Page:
Swipe Right on this Tinder!


To start a fire, you need a source, either from a flame or spark. Afterward, use tinder, then move to kindling. The process is simple but difficult when in a survival situation.

Tinder is very crucial and necessary to start a fire. Using our crinkle paper from our boxes will help you create a successful fire. Just put some in a ziplock bag and put it inside your camping/bug out bag.


Five Major Terrain Features

Hilltops: This is the highest point in a rise of land. This type of terrain is great to overlook your surroundings.


Ridgeline: This is a sloping line of high ground composed of a series of hilltops.


Saddle: This is a bend or a low point between two areas of higher ground. If you are standing in the center of a saddle, there is high ground to your left and right and low ground in front to your front and rear.


Draw: A draw is a decrease in elevation from a saddle with high ground on each side.


Valley: This is a stretched out groove in the land, usually formed by streams or rivers. If standing in a valley, there is high ground in two opposite directions and a gradual incline in the other two directions.


4 Weapon Safety Rules


Going to a shooting range for the first time might be confusing, and even downright intimidating for first timers. So, here are a few range tips every beginner should know before handling a weapon.


1.Treat every weapon as if it were loaded. (Keep it pointed in a safe direction at all times.)



2. Never point a weapon at anything you do not intend to shoot. (It might be loaded, even if you think it isn’t.)


3. Keep finger straight and off the trigger, until you are ready to fire. (This is the best way to prevent a negligent discharge.)



4. Keep weapon on safe until you intend to fire. (Again, this prevents a negligent discharge)

Remember, firearms safety depends on you.



5 Tips to Improve Your Pistol Aim

target1. Slow Down

Everyone wants to shoot fast, but when shooting at a faster pace you will always sacrifices accuracy. If your target begins to look like it’s been blasted with a shotgun, the common-sense thing to do is slow down and take the time to realign your aim. Once you get the rhythm and accuracy of shooting slow, then you can start to pick up the pace.


Sight view

2. Dry Fire

This is a very plain and simple tip. There is no substitute for dry-fire practice so it is extremely boring but does save on ammo.

Before you begin any of the dry fire practice drills, please read:

  • Unload your gun. Look and feel to make sure the chamber is empty.  All live ammunition should be in a different room.
  • Put up a target.
  • Once you are ready, Look and feel to make sure the chamber is unloaded again.
  • Proceed with your practice.



3. Trigger Control

Trigger Control is extremely important when shooting.  To have true trigger control, we want to achieve what is called a “surprise break.”  This break is described as placing equal and gradual pressure on the trigger until the hammer falls and it surprises you. When you fail to achieve a “surprise break” the round usually strikes somewhere other than the bullseye. Again, achieving a surprise break is critical; the trigger finger works and performs independently of the rest of your body.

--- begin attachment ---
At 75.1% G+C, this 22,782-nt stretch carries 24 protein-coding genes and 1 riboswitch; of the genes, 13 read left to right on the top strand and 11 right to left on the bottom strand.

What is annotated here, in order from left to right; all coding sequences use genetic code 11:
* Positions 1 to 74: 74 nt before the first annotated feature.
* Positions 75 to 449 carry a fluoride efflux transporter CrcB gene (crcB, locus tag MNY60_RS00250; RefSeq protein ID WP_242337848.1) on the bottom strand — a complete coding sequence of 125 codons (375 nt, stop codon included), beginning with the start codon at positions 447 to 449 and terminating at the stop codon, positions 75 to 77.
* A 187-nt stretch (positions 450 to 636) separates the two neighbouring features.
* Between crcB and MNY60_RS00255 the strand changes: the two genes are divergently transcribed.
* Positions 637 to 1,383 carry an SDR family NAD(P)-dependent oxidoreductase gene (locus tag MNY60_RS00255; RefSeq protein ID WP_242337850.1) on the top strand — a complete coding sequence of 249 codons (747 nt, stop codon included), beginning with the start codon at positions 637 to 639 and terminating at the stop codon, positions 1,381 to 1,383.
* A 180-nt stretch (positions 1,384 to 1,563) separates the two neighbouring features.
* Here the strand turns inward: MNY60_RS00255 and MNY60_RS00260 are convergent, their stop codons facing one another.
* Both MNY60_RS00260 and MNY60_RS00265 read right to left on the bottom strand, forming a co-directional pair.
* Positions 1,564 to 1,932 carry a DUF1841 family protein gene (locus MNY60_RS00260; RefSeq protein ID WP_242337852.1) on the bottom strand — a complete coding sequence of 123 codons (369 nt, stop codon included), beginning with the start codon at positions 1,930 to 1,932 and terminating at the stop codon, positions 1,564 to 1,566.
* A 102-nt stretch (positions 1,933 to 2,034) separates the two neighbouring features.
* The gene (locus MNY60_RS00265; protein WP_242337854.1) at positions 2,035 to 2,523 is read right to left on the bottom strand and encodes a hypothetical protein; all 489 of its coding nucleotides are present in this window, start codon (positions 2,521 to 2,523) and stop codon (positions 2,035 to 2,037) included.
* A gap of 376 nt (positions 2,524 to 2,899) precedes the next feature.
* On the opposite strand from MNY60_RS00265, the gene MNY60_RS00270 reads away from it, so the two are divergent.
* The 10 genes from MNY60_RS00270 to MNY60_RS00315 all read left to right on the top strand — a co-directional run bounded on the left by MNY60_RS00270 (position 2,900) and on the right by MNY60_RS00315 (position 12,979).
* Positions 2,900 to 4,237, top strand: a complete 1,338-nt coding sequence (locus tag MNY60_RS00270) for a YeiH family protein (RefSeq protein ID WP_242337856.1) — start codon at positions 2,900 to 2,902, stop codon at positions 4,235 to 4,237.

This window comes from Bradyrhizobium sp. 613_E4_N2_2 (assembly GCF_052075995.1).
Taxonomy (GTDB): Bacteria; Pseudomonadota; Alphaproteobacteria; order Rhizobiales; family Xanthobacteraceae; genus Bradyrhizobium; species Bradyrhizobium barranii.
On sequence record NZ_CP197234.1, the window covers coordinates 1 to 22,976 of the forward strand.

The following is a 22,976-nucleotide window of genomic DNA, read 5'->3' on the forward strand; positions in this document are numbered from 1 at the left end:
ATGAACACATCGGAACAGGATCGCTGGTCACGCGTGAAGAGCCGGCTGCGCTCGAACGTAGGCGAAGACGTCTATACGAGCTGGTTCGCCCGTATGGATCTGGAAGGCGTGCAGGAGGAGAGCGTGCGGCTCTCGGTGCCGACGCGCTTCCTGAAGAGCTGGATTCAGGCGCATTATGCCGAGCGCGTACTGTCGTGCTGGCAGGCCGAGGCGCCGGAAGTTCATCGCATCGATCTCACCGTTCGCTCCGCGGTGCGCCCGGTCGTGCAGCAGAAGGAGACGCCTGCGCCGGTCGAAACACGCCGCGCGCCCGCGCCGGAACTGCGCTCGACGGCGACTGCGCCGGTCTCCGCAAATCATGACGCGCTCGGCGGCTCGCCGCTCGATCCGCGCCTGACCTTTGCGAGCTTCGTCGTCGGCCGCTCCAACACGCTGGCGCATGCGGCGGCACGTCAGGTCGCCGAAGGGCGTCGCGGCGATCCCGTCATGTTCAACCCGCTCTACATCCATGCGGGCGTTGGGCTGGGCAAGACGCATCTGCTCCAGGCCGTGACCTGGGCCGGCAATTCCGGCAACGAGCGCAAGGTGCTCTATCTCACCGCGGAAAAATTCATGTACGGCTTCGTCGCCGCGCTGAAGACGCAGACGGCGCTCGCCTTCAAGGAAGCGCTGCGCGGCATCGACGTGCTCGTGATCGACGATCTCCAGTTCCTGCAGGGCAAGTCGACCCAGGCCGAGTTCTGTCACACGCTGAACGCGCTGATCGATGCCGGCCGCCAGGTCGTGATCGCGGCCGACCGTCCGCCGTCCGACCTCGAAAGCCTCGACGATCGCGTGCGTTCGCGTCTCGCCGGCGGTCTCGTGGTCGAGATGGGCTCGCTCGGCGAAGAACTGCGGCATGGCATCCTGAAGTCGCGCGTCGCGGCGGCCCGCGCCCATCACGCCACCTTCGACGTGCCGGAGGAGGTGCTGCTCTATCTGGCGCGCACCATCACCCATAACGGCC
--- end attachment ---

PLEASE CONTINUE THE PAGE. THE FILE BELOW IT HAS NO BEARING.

4. Sight Alignment

Sight Alignment is the relationship between the front and rear sights with respect to the eye.  The clear tip of the front sight post is centered both vertically and horizontally in the rear sight aperture.

  • To obtain sight alignment, you must realize that the human eye can only focus on one object at a time.  This object, for shooting, is always the front sight post.  Thus, if a proper focus is maintained on the front sight post, the aligning of the sight will require the shooter to place a clearly focused front sight in a slightly blurred rear sight aperture.



5. High Firm Pistol Grip

The grip of the weapon with the firing hand is accomplished by placing the web of the firing hand high on the pistol grip and wrapping all fingers except the trigger finger around the pistol grip of the weapon.  The trigger finger lays alongside the lower receiver of the weapon unless upon a target with the intention of shooting.


Shooting Range DONT’S

alcohol-428392_1920Don’t be this guy

DON’T ever show up at a range buzzed or intoxicated.



Proper way to show a weapon is unloaded

DON’T ever bring an already loaded weapon into the range.



Have your ammunition ready to load at the firing line

DON’T load your weapon anywhere else but the firing line.


left-rightAim forward and NOT left or right

DON’T shoot at anything beyond your left and right lateral limits.



The lines are there for a reason, do not step over them for any reason

DON’T ever step over the red, yellow, or orange boundary line designated for the range safety officer only.


safegunPerfect example on how to pass a weapon. Weapon has ejection port cover open and no magazine inserted 

DON’T every hand off a firearm to another shooter while at the firing line. As an alternative, put the weapon down and let the shooter pick it up themselves.

Zulu Zulu

Winter Fire!


Find an area: The hardest task to starting a fire in the snow is protecting the fire from the snow (melting snow) and as well as any cold gusts. So, remember to be aware of your surroundings.



Gather Firewood: When gathering firewood, pick up wood from the ground that is already dead. A good place to find some dead wood and branches are at the bottom of trees. When the snow is heavy, this is a place where dead branches are going to be the driest. 



Begin to build the fire: Before you begin to build a fire, separate your firewood from wet or damp ground. Once your fire starts burning, start placing larger pieces of wood onto the flames. Try not to get frustrated when doing this. Be patient and focus on maintaining your fire.


Now enjoy your primitive caveman pride and remember that fire is important for survival!


5 Common Edible Berries

There are several definitions of “berries” or “berry fruits.”  The botanical definition of the berry fruits: berry fruits are fleshy fruits produced from a single flower and containing one ovary. Two common examples of ‘botanical’ berries are grapes and bananas. Below are common berries you can find in the wild when you’re in a survival situation.

winterbWintergreen berries in damp area and shade

Wintergreen Berries: a common plant mainly grows in the northern half of the united states. Its leaves are waxy and dark green and it produces a brilliant red berry that is edible.

  s1160075_fotorManzanita berries like to live in dry, scrubby places

Manzanita Berries: A plant that mainly inhabits the west coast of the united states. Though this plant is edible, it tastes really earthy because the berries are full of tannin.

  pberries_fotorPartridge Berries are found in damp woods, usually among trees that lose their leaves in winter